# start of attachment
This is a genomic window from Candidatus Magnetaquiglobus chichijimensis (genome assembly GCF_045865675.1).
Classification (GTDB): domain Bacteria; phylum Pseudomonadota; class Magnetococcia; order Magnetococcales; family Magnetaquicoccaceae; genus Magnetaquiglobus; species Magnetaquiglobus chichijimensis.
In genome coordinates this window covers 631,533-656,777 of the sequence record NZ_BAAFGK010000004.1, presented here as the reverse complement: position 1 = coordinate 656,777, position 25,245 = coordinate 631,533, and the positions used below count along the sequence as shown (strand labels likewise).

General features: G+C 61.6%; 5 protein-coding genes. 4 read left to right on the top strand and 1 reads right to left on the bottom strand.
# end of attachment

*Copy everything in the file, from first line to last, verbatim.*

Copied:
This is a genomic window from Candidatus Magnetaquiglobus chichijimensis (genome assembly GCF_045865675.1).
Classification (GTDB): domain Bacteria; phylum Pseudomonadota; class Magnetococcia; order Magnetococcales; family Magnetaquicoccaceae; genus Magnetaquiglobus; species Magnetaquiglobus chichijimensis.
In genome coordinates this window covers 631,533-656,777 of the sequence record NZ_BAAFGK010000004.1, presented here as the reverse complement: position 1 = coordinate 656,777, position 25,245 = coordinate 631,533, and the positions used below count along the sequence as shown (strand labels likewise).

General features: G+C 61.6%; 5 protein-coding genes. 4 read left to right on the top strand and 1 reads right to left on the bottom strand.